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Kleiner Perkins' risky bet on bird flu

One year after Kleiner Perkins Caufield & Byers formed a $200 million fund to invest in bird flu prevention, it's become clear that investing in pandemic diseases is hazardous business.

By Aaron Smith, CNNMoney.com staff writer

NEW YORK (CNNMoney.com) -- This time last year, Kleiner Perkins Caufield & Byers gambled big. Amid all the headlines and hand-wringing over fears of a looming flu outbreak that could kill millions of people, the prominent venture capital firm formed a $200 million fund to invest in new pandemic drugs and vaccines.

As the KPCB Pandemic and Bio Defense Fund marks its first anniversary Friday, this much is clear: Investing in pandemic prevention is enormously risky, with the promise of mega-returns offset by the highly uncertain odds that a pandemic, despite the predictions, will sweep the world.

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Kleiner Perkins won't disclose all of the companies that its fund has bankrolled, but at least two of them are publicly traded and offer a good look into just how stomach-churning pandemic investing can be.

One beneficiary of the Kleiner Perkins fund's largesse, BioCryst (down $0.16 to $10.92, Charts), is developing an anti-viral medication, known as peramivir, that's seen as the most promising future treatment for avian flu. Even so, BioCryst saw its stock price plunge 30 percent in 2006. Shares have fallen another 6 percent this year.

Novavax (down $0.07 to $3.85, Charts), another vaccine maker and Kleiner Perkins gamble, has done somewhat better. Novavax shares posted a 6 percent price gain in 2006, but still underperformed the S&P 500 by 7 percent.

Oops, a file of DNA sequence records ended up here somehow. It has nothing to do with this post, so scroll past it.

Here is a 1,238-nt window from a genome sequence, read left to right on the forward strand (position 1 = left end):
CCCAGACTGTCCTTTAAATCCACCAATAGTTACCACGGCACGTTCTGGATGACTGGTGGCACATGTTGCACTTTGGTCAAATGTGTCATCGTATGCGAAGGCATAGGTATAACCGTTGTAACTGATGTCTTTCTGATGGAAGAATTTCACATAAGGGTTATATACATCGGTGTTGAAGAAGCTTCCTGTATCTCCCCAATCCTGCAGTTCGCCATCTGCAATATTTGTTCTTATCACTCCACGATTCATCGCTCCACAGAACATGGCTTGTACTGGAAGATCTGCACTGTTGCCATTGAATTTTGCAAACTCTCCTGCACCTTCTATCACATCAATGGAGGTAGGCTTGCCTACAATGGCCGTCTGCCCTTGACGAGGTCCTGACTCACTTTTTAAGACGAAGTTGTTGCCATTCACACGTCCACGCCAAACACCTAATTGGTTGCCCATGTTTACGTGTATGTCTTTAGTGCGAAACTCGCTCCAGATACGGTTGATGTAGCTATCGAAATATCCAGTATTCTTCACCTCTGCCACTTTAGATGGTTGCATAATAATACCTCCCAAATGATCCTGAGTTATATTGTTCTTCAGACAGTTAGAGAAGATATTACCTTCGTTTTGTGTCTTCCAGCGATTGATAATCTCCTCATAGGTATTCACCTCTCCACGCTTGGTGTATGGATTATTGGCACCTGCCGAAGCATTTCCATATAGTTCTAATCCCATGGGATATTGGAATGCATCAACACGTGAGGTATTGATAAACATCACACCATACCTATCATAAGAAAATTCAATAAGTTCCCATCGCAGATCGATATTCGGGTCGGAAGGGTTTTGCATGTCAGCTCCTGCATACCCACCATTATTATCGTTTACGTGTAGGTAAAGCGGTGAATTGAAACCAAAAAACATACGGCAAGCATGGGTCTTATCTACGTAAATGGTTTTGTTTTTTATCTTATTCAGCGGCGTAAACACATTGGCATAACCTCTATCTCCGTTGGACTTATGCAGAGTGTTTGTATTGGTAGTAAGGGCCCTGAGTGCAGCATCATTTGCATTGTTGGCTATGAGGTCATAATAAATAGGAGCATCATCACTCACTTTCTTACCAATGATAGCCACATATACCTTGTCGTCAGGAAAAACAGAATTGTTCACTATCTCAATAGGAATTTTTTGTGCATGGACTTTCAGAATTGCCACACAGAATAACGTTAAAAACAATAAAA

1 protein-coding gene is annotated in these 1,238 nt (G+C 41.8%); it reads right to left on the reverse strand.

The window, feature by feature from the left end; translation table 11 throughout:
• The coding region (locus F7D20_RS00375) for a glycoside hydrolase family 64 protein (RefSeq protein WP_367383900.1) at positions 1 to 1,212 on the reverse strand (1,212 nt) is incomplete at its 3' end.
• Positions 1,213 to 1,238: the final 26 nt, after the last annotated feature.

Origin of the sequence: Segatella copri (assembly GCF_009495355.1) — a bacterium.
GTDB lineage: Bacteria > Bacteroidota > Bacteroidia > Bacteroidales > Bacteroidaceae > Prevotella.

Shares in three more biotechs that are developing bird flu medication - Avi BioPharma, Iomai (Charts), and Vical Incorp. - have also dropped. Indeed, only one publicly-traded biotech in this sector outperformed the S&P 500 in 2006: Peregrine Pharmaceuticals, an anti-viral maker based in Tustin, Calif.

What's giving investors the chills? Analysts say it's the queasiness over whether a pandemic outbreak will happen or, much like the widely-predicted Y2K computer meltdown, will prove to be much ado about nothing.

The likelihood of a pandemic flu "is anyone's guess," said Katherine Kim, analyst for C.E. Unterberg, Towbin. "It's not something you can predict."

So far, the bird flu strain H5N1, which has decimated poultry in parts of Asia and Europe and killed approximately 160 people, has not reached the United States. Some experts fear that the flu could mutate into a form that transmits from human to human and, in a worst-case scenario, kills tens of millions like the last worldwide pandemic in 1918.

Robert Webster of St. Jude Children's Research Hospital in Memphis, one of the world's leading experts on infectious diseases, has said there's a 50 percent chance that avian flu could jump to humans.